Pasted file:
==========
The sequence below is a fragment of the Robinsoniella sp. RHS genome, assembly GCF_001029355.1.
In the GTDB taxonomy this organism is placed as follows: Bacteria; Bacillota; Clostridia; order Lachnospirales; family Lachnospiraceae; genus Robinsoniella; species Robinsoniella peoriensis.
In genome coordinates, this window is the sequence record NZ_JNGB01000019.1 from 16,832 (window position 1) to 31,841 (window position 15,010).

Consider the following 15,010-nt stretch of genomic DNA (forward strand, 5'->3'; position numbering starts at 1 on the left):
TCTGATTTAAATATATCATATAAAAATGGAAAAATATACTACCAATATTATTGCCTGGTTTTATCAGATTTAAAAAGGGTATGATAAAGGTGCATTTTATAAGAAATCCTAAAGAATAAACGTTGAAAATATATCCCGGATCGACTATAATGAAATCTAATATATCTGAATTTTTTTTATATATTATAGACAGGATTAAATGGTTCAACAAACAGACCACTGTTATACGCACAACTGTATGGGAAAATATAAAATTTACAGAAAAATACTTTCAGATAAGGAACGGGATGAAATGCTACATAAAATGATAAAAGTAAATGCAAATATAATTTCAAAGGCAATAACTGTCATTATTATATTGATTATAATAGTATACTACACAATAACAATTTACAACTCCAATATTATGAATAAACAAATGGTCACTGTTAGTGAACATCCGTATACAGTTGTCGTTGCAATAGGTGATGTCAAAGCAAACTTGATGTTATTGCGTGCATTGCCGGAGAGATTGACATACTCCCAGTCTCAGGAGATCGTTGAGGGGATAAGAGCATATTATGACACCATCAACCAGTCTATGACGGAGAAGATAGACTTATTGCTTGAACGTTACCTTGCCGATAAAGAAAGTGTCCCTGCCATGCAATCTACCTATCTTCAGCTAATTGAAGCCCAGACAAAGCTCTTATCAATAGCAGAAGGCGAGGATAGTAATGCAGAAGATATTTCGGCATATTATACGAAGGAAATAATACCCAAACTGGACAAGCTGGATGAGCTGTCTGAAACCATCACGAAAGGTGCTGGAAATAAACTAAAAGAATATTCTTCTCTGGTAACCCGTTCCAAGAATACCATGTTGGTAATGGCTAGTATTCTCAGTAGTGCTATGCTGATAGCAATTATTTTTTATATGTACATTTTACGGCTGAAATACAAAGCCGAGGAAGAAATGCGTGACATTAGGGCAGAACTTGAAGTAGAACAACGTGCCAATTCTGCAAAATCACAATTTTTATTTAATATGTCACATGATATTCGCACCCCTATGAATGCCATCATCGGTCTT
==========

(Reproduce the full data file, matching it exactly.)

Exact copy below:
The sequence below is a fragment of the Robinsoniella sp. RHS genome, assembly GCF_001029355.1.
In the GTDB taxonomy this organism is placed as follows: Bacteria; Bacillota; Clostridia; order Lachnospirales; family Lachnospiraceae; genus Robinsoniella; species Robinsoniella peoriensis.
In genome coordinates, this window is the sequence record NZ_JNGB01000019.1 from 16,832 (window position 1) to 31,841 (window position 15,010).

Consider the following 15,010-nt stretch of genomic DNA (forward strand, 5'->3'; position numbering starts at 1 on the left):
TCTGATTTAAATATATCATATAAAAATGGAAAAATATACTACCAATATTATTGCCTGGTTTTATCAGATTTAAAAAGGGTATGATAAAGGTGCATTTTATAAGAAATCCTAAAGAATAAACGTTGAAAATATATCCCGGATCGACTATAATGAAATCTAATATATCTGAATTTTTTTTATATATTATAGACAGGATTAAATGGTTCAACAAACAGACCACTGTTATACGCACAACTGTATGGGAAAATATAAAATTTACAGAAAAATACTTTCAGATAAGGAACGGGATGAAATGCTACATAAAATGATAAAAGTAAATGCAAATATAATTTCAAAGGCAATAACTGTCATTATTATATTGATTATAATAGTATACTACACAATAACAATTTACAACTCCAATATTATGAATAAACAAATGGTCACTGTTAGTGAACATCCGTATACAGTTGTCGTTGCAATAGGTGATGTCAAAGCAAACTTGATGTTATTGCGTGCATTGCCGGAGAGATTGACATACTCCCAGTCTCAGGAGATCGTTGAGGGGATAAGAGCATATTATGACACCATCAACCAGTCTATGACGGAGAAGATAGACTTATTGCTTGAACGTTACCTTGCCGATAAAGAAAGTGTCCCTGCCATGCAATCTACCTATCTTCAGCTAATTGAAGCCCAGACAAAGCTCTTATCAATAGCAGAAGGCGAGGATAGTAATGCAGAAGATATTTCGGCATATTATACGAAGGAAATAATACCCAAACTGGACAAGCTGGATGAGCTGTCTGAAACCATCACGAAAGGTGCTGGAAATAAACTAAAAGAATATTCTTCTCTGGTAACCCGTTCCAAGAATACCATGTTGGTAATGGCTAGTATTCTCAGTAGTGCTATGCTGATAGCAATTATTTTTTATATGTACATTTTACGGCTGAAATACAAAGCCGAGGAAGAAATGCGTGACATTAGGGCAGAACTTGAAGTAGAACAACGTGCCAATTCTGCAAAATCACAATTTTTATTTAATATGTCACATGATATTCGCACCCCTATGAATGCCATCATCGGTCTT